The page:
Chris Lester's Reviews > Stiff: The Curious Lives of Human Cadavers

Stiff by Mary Roach
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's review
Mar 06, 11

bookshelves: science, non-fiction
Read from March 04 to 05, 2011

Nobody does popular science writing like Mary Roach. With her insatiable curiosity, her whimsical sense of humor, and her willingness to ask the questions that the rest of us would be too embarrassed to bring up, Ms Roach brings a delightfully human touch to subjects that would otherwise be too dry, too uncomfortable, or too macabre to think about. In this book she tackles the odd and amazing ways that researchers have used those who have given their bodies to science -- sometimes willingly, and sometimes ... not. Along the way she explores such diverse topics as body-snatching, the history of cremation, the search for the soul, the physiology of crucifixion, head transplants (or whole-body transplants, depending on your point of view), and the modern quest for more environmentally-friendly methods of human interment. Some parts of the book are truly ghastly to think about -- the stories about transplant experiments with live animals were particularly disturbing -- but for the most part Ms Roach keeps the exploration of her topic fun, informative and liberally seasoned with humor. Try it, you may be surprised how much you like it.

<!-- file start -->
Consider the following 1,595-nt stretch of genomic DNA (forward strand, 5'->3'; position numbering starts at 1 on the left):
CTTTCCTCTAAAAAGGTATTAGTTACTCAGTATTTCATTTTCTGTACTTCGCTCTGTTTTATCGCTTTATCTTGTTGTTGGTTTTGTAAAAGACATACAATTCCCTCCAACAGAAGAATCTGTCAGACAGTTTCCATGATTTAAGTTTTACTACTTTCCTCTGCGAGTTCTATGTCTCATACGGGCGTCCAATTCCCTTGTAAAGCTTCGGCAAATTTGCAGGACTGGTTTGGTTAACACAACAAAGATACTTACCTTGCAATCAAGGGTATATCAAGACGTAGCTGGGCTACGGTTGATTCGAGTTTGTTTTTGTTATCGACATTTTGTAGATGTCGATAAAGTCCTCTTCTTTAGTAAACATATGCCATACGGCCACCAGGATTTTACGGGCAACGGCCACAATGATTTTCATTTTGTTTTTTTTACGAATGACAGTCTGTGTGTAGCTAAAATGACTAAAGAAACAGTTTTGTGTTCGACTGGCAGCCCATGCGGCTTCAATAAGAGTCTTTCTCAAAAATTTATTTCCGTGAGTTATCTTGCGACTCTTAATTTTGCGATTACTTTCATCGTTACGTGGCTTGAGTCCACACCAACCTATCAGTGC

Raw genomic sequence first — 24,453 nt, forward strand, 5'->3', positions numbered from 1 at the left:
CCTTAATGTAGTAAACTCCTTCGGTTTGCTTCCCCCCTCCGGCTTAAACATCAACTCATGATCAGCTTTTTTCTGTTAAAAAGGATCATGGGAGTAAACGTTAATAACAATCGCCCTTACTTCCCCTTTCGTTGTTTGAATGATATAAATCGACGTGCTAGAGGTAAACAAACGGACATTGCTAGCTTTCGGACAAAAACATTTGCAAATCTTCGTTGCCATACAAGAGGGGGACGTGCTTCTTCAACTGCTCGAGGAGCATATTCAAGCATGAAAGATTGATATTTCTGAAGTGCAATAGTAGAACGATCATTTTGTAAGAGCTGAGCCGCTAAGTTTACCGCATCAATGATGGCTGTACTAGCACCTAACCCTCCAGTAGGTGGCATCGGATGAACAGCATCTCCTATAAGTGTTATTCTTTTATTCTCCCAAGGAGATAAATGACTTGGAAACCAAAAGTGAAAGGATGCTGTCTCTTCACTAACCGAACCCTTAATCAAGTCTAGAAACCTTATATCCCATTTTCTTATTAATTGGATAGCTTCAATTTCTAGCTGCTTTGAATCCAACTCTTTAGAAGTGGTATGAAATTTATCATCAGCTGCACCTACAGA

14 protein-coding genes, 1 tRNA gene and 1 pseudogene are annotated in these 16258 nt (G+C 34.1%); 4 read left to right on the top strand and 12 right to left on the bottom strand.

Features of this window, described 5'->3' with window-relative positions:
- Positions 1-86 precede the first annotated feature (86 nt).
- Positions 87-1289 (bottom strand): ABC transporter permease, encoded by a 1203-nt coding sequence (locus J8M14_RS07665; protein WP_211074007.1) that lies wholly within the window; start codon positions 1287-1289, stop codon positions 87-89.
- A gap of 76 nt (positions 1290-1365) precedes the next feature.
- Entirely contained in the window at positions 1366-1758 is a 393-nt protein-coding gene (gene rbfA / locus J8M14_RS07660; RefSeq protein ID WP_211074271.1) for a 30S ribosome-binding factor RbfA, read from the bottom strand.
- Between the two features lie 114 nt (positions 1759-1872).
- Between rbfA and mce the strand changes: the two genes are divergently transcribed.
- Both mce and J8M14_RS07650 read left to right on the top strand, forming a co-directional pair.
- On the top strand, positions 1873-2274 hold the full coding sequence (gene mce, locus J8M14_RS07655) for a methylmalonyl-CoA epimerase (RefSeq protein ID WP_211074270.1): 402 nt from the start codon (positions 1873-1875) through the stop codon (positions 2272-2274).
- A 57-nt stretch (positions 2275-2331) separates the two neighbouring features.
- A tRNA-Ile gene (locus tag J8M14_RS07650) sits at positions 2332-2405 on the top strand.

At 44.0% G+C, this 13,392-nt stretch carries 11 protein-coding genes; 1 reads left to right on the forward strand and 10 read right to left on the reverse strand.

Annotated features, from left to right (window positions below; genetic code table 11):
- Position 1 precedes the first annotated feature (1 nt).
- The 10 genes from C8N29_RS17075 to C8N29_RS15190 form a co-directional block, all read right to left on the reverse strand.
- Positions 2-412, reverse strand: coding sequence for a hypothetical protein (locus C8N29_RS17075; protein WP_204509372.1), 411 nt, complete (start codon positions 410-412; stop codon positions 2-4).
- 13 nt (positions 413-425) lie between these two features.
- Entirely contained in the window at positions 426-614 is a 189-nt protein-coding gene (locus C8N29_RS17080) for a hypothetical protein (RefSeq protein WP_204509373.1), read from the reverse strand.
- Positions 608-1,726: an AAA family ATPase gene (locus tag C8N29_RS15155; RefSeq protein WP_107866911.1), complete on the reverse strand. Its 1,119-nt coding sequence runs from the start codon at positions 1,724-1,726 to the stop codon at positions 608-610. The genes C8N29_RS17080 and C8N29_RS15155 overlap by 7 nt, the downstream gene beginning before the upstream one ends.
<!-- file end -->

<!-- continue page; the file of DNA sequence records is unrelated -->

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03/04/2011 page 70
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